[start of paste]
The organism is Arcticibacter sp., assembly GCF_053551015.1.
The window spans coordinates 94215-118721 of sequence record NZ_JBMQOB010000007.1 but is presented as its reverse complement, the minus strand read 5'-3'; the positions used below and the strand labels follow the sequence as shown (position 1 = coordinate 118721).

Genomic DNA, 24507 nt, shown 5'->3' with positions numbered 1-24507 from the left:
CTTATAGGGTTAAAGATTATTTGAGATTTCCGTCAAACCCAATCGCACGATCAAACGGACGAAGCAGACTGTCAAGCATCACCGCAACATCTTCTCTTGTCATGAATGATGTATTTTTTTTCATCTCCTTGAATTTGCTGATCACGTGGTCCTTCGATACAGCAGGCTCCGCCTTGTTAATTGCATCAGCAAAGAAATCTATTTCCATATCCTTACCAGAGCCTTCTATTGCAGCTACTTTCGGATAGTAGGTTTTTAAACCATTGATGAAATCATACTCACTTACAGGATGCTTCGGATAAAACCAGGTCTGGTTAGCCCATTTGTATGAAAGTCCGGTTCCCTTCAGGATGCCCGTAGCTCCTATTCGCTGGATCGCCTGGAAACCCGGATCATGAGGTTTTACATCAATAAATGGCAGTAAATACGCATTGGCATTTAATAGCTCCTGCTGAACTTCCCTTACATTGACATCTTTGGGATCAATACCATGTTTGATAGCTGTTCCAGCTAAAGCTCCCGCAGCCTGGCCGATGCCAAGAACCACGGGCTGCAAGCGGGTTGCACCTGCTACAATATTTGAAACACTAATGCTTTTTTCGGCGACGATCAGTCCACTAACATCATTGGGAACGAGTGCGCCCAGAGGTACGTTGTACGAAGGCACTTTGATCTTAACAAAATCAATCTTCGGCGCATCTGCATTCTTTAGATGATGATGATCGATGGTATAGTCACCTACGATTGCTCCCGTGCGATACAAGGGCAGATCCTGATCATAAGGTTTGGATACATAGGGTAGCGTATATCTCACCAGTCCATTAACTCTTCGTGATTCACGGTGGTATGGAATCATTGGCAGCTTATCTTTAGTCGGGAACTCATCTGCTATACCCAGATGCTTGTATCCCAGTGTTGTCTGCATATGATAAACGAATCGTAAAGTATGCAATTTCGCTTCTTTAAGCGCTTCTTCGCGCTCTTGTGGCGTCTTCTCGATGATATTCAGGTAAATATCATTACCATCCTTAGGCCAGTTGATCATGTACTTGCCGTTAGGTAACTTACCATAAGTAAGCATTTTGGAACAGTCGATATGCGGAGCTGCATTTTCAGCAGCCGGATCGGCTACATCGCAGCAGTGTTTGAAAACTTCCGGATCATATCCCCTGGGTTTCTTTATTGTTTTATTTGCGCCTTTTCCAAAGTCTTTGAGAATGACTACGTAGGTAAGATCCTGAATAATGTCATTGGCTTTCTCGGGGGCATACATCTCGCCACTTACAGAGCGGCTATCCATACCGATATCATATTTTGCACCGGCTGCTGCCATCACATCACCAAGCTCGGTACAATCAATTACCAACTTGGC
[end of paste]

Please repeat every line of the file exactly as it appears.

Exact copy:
The organism is Arcticibacter sp., assembly GCF_053551015.1.
The window spans coordinates 94215-118721 of sequence record NZ_JBMQOB010000007.1 but is presented as its reverse complement, the minus strand read 5'-3'; the positions used below and the strand labels follow the sequence as shown (position 1 = coordinate 118721).

Genomic DNA, 24507 nt, shown 5'->3' with positions numbered 1-24507 from the left:
CTTATAGGGTTAAAGATTATTTGAGATTTCCGTCAAACCCAATCGCACGATCAAACGGACGAAGCAGACTGTCAAGCATCACCGCAACATCTTCTCTTGTCATGAATGATGTATTTTTTTTCATCTCCTTGAATTTGCTGATCACGTGGTCCTTCGATACAGCAGGCTCCGCCTTGTTAATTGCATCAGCAAAGAAATCTATTTCCATATCCTTACCAGAGCCTTCTATTGCAGCTACTTTCGGATAGTAGGTTTTTAAACCATTGATGAAATCATACTCACTTACAGGATGCTTCGGATAAAACCAGGTCTGGTTAGCCCATTTGTATGAAAGTCCGGTTCCCTTCAGGATGCCCGTAGCTCCTATTCGCTGGATCGCCTGGAAACCCGGATCATGAGGTTTTACATCAATAAATGGCAGTAAATACGCATTGGCATTTAATAGCTCCTGCTGAACTTCCCTTACATTGACATCTTTGGGATCAATACCATGTTTGATAGCTGTTCCAGCTAAAGCTCCCGCAGCCTGGCCGATGCCAAGAACCACGGGCTGCAAGCGGGTTGCACCTGCTACAATATTTGAAACACTAATGCTTTTTTCGGCGACGATCAGTCCACTAACATCATTGGGAACGAGTGCGCCCAGAGGTACGTTGTACGAAGGCACTTTGATCTTAACAAAATCAATCTTCGGCGCATCTGCATTCTTTAGATGATGATGATCGATGGTATAGTCACCTACGATTGCTCCCGTGCGATACAAGGGCAGATCCTGATCATAAGGTTTGGATACATAGGGTAGCGTATATCTCACCAGTCCATTAACTCTTCGTGATTCACGGTGGTATGGAATCATTGGCAGCTTATCTTTAGTCGGGAACTCATCTGCTATACCCAGATGCTTGTATCCCAGTGTTGTCTGCATATGATAAACGAATCGTAAAGTATGCAATTTCGCTTCTTTAAGCGCTTCTTCGCGCTCTTGTGGCGTCTTCTCGATGATATTCAGGTAAATATCATTACCATCCTTAGGCCAGTTGATCATGTACTTGCCGTTAGGTAACTTACCATAAGTAAGCATTTTGGAACAGTCGATATGCGGAGCTGCATTTTCAGCAGCCGGATCGGCTACATCGCAGCAGTGTTTGAAAACTTCCGGATCATATCCCCTGGGTTTCTTTATTGTTTTATTTGCGCCTTTTCCAAAGTCTTTGAGAATGACTACGTAGGTAAGATCCTGAATAATGTCATTGGCTTTCTCGGGGGCATACATCTCGCCACTTACAGAGCGGCTATCCATACCGATATCATATTTTGCACCGGCTGCTGCCATCACATCACCAAGCTCGGTACAATCAATTACCAACTTGGC